Most of us are going to resort to numbing to some degree. Whether it’s food, alcohol, drugs, exercise or even work we use as our numbing shield of choice. When we’re really thinking comfort, you get it with that first bite. In fact with each bite there is comfort rather than a mindless attempt to just consume… and just numb.
Moving back to great-for-your-body comfort foods…
=> What little switches could you make to a couple of your Go2Comfort foods so that you can enjoy them regularly, in generous (though not mindless!) quantities, guilt-free?
Myth three: You only eat comfort foods when SAD.
The examples we’ve covered already already demonstrate that our comfort food habits are often created in happy times.
Does that mean we turn to them in desperation only when we’re feeling sad?
It appears not. Although, and this research is courtesy of Brian Wansink and his fantastic book ‘Mindless Eating’ studies have shown that you are more likely to turn to unhealthy comfort foods when sad and great-for-your-body comfort foods when happy.
The solution was of course in Myth two: come up with the great-for-your-body alternatives and make them the most accessible when you’re sad.
I have a final observation on the matter of comfort eating that works really well for me. You’re welcome to borrow it if you think it might fit well for you too…
Just stepping away from food briefly. You know the idea of your comfort zone?
It can be depicted as a small circle that represents everything that is safe, familiar and comfortable for you.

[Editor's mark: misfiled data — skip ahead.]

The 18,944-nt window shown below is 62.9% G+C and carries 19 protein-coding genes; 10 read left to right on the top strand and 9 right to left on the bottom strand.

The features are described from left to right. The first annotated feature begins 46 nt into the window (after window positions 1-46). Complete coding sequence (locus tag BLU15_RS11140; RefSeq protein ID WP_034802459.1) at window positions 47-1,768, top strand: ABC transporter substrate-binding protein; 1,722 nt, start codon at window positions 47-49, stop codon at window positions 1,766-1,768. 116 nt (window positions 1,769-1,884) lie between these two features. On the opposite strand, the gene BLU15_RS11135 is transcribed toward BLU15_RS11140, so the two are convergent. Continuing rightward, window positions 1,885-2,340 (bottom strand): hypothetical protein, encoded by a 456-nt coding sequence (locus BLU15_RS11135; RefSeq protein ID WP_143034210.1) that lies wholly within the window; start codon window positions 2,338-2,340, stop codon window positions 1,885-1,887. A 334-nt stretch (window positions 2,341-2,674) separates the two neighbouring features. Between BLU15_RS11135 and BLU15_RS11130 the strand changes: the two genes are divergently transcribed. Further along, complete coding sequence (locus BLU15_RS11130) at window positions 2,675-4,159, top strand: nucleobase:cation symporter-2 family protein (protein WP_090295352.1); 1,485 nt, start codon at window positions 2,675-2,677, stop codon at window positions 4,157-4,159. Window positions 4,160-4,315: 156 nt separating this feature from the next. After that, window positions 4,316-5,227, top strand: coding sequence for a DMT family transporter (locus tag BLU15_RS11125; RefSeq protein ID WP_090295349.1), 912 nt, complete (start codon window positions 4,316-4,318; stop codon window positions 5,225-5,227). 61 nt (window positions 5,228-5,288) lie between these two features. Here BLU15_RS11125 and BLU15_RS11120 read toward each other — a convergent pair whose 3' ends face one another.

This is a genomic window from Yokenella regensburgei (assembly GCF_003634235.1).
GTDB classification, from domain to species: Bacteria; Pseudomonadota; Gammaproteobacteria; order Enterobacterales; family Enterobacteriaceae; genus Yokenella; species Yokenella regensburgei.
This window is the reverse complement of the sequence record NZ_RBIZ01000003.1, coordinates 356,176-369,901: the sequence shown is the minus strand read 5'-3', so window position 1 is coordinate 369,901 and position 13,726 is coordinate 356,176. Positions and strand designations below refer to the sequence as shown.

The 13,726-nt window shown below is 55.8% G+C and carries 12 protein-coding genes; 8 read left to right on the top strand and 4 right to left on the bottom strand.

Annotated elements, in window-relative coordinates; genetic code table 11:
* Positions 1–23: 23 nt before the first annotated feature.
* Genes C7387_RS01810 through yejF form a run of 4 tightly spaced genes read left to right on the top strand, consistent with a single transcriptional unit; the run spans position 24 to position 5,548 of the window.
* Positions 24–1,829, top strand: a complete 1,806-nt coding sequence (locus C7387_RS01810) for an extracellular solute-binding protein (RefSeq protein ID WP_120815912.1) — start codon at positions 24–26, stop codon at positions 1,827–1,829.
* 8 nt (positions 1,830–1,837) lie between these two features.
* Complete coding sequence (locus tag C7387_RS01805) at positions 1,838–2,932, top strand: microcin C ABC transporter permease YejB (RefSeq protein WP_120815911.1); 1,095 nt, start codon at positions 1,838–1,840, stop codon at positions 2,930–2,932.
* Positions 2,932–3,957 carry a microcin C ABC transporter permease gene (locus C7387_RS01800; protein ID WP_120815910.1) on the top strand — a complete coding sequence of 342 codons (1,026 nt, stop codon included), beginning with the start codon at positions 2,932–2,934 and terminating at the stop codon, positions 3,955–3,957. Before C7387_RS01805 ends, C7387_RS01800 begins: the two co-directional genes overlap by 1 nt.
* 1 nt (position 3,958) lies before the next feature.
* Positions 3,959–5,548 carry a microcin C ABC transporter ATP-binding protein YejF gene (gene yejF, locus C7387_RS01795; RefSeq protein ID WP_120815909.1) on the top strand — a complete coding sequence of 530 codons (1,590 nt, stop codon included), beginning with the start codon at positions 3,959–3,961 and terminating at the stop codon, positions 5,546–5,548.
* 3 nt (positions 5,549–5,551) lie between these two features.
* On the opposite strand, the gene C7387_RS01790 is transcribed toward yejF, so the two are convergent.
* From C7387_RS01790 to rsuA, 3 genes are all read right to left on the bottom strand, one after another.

Beyond that small safe circle – beyond your comfort zone – is everything else that is uncertain, unfamiliar and uncomfortable.
The commonly held thought is that outside your comfort zone = Obstacles and PAIN.
However I urge you to think rather of staying stuck inside your comfort zone… staying stuck at boring old status quo = PAIN.
Beyond your limiting little comfort zone = Opportunities.
I think I can tie this back to food (!) so here we go…
I genuinely believe staying stuck in that little circle with my comfortable, old ineffective habits – the stodgy-dodgey-refined-carb-comfort-foods I used to favour = PAIN.
Moving beyond, exploring the clean-eating-yet-still-DELICIOUS opportunties = PLEASURE.
I actually find it comforting to know that I can eat generous, indulgent quantities of something without worrying that’ll make me fat. Or leave me feeling gross and heavy and bloated and lethargic for days.
What do you think?
To get actionable today, let’s return to Myth two: comfort food must be UNHEALTHY.
I’d love to know the little switch you’re making to one of your Go2Comfort foods so that you can enjoy it regularly, in generous (though not mindless!) quantities, guilt-free?
For me, this was hot chips switches to kale crisps.
They are still crispy, greasy, salty and delicious however I can enjoy them in super generous quantities 100% guilt free.
That’s it for me today.
I’ll be beck tomorrow with the Wednesday Weigh-in show and…. The Habit You Say You Want To Start.
If you liked this you’ll also like: 7 Sneaky UNHealthy ‘Health Foods’ (and what I now eat instead)
If you’re yet to share the Healthification love – just click here to zip over to iTunes and leave an honest rating and review. It’d help me out big time. With gratitude, Kate.